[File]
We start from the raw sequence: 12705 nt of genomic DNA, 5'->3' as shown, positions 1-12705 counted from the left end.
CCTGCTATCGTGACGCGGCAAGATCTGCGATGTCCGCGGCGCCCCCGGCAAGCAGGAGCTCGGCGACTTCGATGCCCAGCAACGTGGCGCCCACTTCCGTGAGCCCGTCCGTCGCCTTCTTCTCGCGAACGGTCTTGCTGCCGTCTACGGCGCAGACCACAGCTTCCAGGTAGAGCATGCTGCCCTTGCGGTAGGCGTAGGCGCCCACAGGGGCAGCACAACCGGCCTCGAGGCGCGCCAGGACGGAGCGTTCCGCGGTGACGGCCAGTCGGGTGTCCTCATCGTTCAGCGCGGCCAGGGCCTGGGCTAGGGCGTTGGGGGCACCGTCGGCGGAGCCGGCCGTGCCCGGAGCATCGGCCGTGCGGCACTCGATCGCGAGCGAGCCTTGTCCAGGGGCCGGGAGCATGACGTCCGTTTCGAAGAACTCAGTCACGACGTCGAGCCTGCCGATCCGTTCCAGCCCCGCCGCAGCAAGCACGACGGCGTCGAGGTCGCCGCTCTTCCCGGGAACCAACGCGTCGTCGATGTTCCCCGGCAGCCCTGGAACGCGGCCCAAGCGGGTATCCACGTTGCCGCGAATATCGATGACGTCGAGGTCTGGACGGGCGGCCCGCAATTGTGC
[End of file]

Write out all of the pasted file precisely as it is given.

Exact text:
We start from the raw sequence: 12705 nt of genomic DNA, 5'->3' as shown, positions 1-12705 counted from the left end.
CCTGCTATCGTGACGCGGCAAGATCTGCGATGTCCGCGGCGCCCCCGGCAAGCAGGAGCTCGGCGACTTCGATGCCCAGCAACGTGGCGCCCACTTCCGTGAGCCCGTCCGTCGCCTTCTTCTCGCGAACGGTCTTGCTGCCGTCTACGGCGCAGACCACAGCTTCCAGGTAGAGCATGCTGCCCTTGCGGTAGGCGTAGGCGCCCACAGGGGCAGCACAACCGGCCTCGAGGCGCGCCAGGACGGAGCGTTCCGCGGTGACGGCCAGTCGGGTGTCCTCATCGTTCAGCGCGGCCAGGGCCTGGGCTAGGGCGTTGGGGGCACCGTCGGCGGAGCCGGCCGTGCCCGGAGCATCGGCCGTGCGGCACTCGATCGCGAGCGAGCCTTGTCCAGGGGCCGGGAGCATGACGTCCGTTTCGAAGAACTCAGTCACGACGTCGAGCCTGCCGATCCGTTCCAGCCCCGCCGCAGCAAGCACGACGGCGTCGAGGTCGCCGCTCTTCCCGGGAACCAACGCGTCGTCGATGTTCCCCGGCAGCCCTGGAACGCGGCCCAAGCGGGTATCCACGTTGCCGCGAATATCGATGACGTCGAGGTCTGGACGGGCGGCCCGCAATTGTGC